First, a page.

The Zero Emissions Platform (ZEP), together with the Global CCS Institute (GCSSI), hosted a stakeholder session on 5 October 2023 at the  EU Industry Days – the annual gathering of industrial leaders and EU policymakers. This year’s edition was held in Malaga, providing an excellent opportunity to engage with national actors, exchange views on the current state-of-play of CCS and CCU and discuss challenges and enablers for projects deployment.

During the session, ZEP Chair Eve Tamme reiterated the incredible momentum for CCS and CCU projects in 2023 with more than 70 projects in preparation across Europe and many more in the pipeline. The take-off of these projects is increasingly supported by the European Union’s policy initiatives aimed at rapidly decarbonising industries while ensuring their competitiveness.

The EU Green Deal Industrial Plan and the proposed Net Zero Industry Act (NZIA) published this year create an unprecedented opportunity for the rapid deployment of CCS and CCU technologies. The NZIA proposal introduces an annual target of 50 million tonnes of CO2 storage capacity by 2030 – a major incentive for developing a CCS and CCU value chain.

As highlighted by the GCSSI’s General Manager of Advocacy and Communications, Guloren Turan, the EU aims to scale up CO2 storage to 300 million tonnes by 2040 and 500 million tonnes by 2050. Yet to reach these targets, time is of the essence as CCS and CCU projects take around four to seven years to become operational.

Despite ambitious objectives, industries face many challenges in scaling up CCS technologies and supporting climate efforts. For the cement industry, CCS is an essential technology to reduce emissions. More than two-thirds of CO2 emissions in the Spanish Portland cement industry derive from the calcination of limestone, rather than from fossil fuel combustion. Director General Aniceto Zaragoza Ramirez from Oficemen, the Spanish Cement Association, underscored the need for national strategies to enable the deployment of CCS projects. However, Spain currently lacks a supportive framework for CCS, creating difficult conditions for industries seeking viable alternatives to reduce emissions.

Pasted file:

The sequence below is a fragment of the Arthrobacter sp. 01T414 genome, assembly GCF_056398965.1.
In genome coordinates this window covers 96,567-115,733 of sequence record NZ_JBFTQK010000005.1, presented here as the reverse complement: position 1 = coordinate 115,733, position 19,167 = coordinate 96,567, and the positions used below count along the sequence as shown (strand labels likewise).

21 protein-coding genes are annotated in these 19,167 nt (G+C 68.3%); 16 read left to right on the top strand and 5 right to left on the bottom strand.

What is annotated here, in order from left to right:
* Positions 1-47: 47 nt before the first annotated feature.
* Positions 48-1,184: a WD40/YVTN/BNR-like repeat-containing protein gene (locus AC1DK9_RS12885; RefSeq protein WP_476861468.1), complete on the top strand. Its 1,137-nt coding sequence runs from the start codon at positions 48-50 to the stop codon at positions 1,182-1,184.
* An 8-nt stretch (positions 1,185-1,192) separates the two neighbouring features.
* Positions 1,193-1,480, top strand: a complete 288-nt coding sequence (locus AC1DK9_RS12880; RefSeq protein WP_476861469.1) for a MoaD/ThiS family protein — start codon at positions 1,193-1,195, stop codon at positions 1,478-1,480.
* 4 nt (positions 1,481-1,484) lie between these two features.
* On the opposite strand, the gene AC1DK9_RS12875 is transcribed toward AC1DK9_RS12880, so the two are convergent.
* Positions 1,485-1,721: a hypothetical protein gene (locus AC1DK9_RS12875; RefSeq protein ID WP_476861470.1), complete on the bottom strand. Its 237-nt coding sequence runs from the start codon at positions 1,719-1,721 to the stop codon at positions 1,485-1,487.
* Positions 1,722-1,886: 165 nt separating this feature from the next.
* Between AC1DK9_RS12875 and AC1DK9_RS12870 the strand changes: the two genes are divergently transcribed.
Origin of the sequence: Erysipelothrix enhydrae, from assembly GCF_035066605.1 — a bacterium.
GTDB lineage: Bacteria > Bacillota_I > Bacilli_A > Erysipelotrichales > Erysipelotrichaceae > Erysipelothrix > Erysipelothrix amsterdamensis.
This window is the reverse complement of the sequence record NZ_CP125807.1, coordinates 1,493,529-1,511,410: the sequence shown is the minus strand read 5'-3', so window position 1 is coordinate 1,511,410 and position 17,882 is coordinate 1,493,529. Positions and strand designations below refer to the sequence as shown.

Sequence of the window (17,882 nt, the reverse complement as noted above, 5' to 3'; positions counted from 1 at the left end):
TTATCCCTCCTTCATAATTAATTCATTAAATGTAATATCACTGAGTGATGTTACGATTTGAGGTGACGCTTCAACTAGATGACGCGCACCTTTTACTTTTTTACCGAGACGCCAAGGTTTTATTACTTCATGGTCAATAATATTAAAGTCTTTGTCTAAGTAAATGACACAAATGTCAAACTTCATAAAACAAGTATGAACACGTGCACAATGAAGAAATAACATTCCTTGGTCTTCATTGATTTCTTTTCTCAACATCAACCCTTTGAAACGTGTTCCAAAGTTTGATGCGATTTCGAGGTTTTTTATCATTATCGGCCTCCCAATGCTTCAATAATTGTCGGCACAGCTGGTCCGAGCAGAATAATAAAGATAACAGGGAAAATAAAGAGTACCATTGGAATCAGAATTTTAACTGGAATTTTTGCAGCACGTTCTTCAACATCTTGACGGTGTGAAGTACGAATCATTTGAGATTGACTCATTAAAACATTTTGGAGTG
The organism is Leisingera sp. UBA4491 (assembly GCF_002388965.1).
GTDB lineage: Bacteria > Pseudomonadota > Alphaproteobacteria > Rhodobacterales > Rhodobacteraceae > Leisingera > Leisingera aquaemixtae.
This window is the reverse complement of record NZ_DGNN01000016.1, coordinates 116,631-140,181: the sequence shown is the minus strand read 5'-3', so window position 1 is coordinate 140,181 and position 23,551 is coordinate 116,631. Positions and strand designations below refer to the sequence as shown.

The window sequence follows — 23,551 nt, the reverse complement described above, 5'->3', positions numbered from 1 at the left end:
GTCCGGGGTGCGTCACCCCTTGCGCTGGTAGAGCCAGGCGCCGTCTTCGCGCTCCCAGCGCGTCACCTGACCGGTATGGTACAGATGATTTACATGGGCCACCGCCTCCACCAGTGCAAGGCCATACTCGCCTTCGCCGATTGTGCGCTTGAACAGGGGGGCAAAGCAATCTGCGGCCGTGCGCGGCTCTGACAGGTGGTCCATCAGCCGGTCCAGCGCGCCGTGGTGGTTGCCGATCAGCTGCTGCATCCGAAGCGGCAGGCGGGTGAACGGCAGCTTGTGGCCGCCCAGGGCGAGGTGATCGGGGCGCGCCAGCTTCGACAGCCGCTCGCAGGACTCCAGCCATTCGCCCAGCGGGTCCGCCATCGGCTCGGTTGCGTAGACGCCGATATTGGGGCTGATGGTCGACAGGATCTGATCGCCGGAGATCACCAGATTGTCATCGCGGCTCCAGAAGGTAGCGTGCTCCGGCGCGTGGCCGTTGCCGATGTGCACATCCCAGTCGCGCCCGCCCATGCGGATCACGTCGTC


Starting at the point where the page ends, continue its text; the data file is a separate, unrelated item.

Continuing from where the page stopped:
Spain holds a large potential for onshore CO2 storage capacity, with a theoretical capacity ranging from 13 to 43 gigatonnes according to a recent study by the Clean Air Task Force (CATF). Eadbhard Pernot, CATF Policy Manager for Carbon Capture, highlighted that transporting CO2 over long distances is usually more costly than storing nearby. With the majority of CO2 projected to be transported and stored in the North Sea basin, based on current project developments. This poses considerable risks for European industries not located in the region.

In South Europe, promising CCS projects like PYCASSO and Green Pulse are taking shape, exploring opportunities to connect emitting industries across borders and establishing CO2 hubs. Yet, policymakers in Member States and the EU need to act now to accelerate and ensure CO2 infrastructure access for all European industries. The proposed EU Net Zero Industry Act provides an excellent opportunity to achieve this.

To support CCS projects, ZEP has launched the Projects Network, a new initiative to gather CCS and CCU project developers from across Europe to facilitate knowledge sharing and discuss enablers and challenges of planned and ongoing projects. The network will organise two-day events in collaboration with CCS projects, with sessions focusing on the development and management of projects. The goal of the network is to provide recommendations to both national and local authorities and project developers. Sessions will address a wide variety of topics from subsurface technology, permitting, organisation, stakeholder management to business case development over the value chain.

By streamlining project development and management, project developers can expect to potentially reduce project lead times by a year, decrease both capital and operational costs by ten per cent and mitigate major risks. In the words of Stijn Santen, Co-Chair of the ZEP Projects Network “The more you prepare in the beginning of the project, the less you have to spend and repair later on in the execution phase.”